Doomscrolling through the Twindemic
Given how much the Coronavirus pandemic has dominated all aspects of our lives in 2020, it is hardly a surprise that it continues to be responsible for the majority of the new words and phrases which have emerged so far this year. Indeed, The Global Language Monitor’s recent analysis has shown how the pandemic has dominated language this year in a way that other events have not previously managed.
Wordability would probably exhaust itself if it tried to catalogue every neologism which has sprouted up across the world, so is instead contenting itself with occasional forays into those words which might have more longevity than just being the lastest buzzword in the Urban Dictionary.
There are three interesting words which have emerged in the last couple of months, all of which seem to neatly encapsulate different aspects of what the pandemic has done to the world.
Most recent is Twindemic, coined in August as a neat way to sum up what we might be facing in the northern hemishpere if Coronavirus and the flu season present simultaenous peaks. At the moment, discussion of how to avoid such a scenario is rife in the media, even if it is unclear how this is to be avoided. But we are in for a rough ride if the term Twindemic moves from being the subject of speculative articles to a standard term on our front pages.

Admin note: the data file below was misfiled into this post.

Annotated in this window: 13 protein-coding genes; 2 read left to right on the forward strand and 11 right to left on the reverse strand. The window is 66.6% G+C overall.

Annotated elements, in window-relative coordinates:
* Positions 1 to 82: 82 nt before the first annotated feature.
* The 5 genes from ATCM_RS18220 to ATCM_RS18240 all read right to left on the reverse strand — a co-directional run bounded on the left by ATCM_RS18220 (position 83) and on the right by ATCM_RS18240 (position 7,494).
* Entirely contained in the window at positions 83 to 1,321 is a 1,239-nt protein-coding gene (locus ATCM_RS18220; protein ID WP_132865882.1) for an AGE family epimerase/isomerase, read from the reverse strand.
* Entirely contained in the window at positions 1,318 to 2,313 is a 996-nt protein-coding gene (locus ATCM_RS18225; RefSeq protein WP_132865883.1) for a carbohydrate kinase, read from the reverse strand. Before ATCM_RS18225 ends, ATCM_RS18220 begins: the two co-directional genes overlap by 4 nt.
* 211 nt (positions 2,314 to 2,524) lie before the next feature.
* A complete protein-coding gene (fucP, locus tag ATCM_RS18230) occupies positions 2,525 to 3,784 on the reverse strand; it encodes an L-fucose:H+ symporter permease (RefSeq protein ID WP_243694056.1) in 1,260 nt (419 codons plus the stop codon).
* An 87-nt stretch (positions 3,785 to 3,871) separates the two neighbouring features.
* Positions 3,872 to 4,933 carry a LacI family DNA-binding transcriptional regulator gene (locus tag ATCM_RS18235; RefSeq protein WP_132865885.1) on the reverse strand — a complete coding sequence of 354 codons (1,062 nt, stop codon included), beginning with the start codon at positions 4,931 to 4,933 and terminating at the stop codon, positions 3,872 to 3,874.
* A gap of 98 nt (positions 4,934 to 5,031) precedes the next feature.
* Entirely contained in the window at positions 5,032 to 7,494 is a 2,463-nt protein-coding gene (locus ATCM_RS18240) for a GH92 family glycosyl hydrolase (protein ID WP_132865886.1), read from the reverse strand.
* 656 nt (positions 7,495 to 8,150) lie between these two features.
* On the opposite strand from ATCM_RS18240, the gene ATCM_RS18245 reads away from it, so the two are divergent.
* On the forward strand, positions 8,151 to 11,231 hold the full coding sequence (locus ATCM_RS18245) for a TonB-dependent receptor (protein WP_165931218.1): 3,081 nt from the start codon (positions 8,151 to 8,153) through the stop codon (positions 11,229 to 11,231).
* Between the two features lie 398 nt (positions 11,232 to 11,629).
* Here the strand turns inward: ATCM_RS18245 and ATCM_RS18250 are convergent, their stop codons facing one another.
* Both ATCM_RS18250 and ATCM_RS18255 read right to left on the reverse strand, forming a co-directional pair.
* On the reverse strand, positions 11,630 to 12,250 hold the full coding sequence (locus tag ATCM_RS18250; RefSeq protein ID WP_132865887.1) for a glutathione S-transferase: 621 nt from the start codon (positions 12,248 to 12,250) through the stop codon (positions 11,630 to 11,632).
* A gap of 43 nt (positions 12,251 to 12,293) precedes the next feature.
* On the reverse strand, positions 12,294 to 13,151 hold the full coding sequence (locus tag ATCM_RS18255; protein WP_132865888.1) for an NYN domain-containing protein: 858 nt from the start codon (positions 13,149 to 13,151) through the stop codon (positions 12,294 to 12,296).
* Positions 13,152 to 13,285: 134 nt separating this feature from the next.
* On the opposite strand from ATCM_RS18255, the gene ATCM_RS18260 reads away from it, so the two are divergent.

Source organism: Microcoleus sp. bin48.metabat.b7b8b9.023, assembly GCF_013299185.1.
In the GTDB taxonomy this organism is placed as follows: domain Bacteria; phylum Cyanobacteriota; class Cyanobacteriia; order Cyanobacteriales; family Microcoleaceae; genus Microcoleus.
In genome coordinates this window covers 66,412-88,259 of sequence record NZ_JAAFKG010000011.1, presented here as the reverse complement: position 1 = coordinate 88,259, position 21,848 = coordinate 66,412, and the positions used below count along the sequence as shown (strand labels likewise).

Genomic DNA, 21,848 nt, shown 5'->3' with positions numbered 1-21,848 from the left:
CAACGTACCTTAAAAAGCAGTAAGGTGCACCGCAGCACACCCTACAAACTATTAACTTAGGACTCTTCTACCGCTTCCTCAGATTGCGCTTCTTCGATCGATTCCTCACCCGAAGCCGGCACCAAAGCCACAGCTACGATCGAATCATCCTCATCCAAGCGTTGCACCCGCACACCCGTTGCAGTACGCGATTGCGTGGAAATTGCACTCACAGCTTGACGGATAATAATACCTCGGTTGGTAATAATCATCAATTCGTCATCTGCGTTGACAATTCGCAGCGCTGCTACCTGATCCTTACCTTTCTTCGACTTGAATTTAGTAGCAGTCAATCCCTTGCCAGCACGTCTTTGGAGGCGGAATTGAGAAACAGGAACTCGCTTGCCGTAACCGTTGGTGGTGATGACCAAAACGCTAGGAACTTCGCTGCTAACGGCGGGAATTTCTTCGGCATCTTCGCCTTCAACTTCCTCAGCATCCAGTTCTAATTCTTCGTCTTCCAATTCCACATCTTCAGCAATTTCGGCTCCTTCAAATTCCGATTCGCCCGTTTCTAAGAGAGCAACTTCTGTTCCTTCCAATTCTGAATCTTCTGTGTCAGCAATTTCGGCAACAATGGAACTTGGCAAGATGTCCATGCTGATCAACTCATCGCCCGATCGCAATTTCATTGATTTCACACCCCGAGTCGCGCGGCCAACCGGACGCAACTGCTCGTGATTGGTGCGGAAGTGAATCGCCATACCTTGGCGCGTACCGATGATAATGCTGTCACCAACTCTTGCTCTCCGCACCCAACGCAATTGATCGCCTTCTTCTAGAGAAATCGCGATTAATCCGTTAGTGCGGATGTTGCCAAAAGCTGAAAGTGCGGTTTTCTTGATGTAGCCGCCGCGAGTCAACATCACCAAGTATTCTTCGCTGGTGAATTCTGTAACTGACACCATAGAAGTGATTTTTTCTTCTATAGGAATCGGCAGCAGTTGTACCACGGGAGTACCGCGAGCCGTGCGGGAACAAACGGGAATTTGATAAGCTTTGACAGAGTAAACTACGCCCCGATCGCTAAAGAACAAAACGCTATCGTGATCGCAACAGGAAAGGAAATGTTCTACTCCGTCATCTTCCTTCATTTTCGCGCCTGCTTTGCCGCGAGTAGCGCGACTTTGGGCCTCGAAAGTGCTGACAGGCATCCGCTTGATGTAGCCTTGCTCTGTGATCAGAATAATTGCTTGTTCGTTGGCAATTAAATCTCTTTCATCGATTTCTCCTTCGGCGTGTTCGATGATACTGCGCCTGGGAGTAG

Of course, for people who can’t stop themselves hunting for bad news relating to Covid, this term will already be old hat. That is because they can’t stop themselves Doomscrolling. This word, or Doomsurfing as it is sometimes used, means the relentless scrolling for news about the pandemic, despite the realisation that this continued search for information is not actually good for you. News media around the globe reported massive boosts in traffic in the early part of the year, confirming the insatiable appetite for pandemic news and the number of people who must therefore have been doomscrolling to get it. If we do move into a Twindemic phase later this year, expect there to be more doomscrollers as a result.
Separate to all of this, as we settle into our new normal, is the question of what impact the sudden stop of human activity has had on the planet around us. We all enjoyed the sight of animals venturing into deserted towns and villages, with sheep on roundabouts proving particularly popular as viral videos.
But scientists have been able to use this time to study the long-term impact of the sudden loss of human activity, followed by its gradual re-emergence, and have dubbed this phase the Anthropause. It seems very likely that this term could have a very long lifespan, as studying the impact of this year on the wider world will prove a rich seam of research for many years.
As the year rolls on, it is a raging certainty that new words will continue to emerge to encapsulate the phases of the pandemic which we are yet to experience. However, it seems likely that these three will continue to gain some traction as they all describe aspects of the situation which are unlikely to go away any time soon.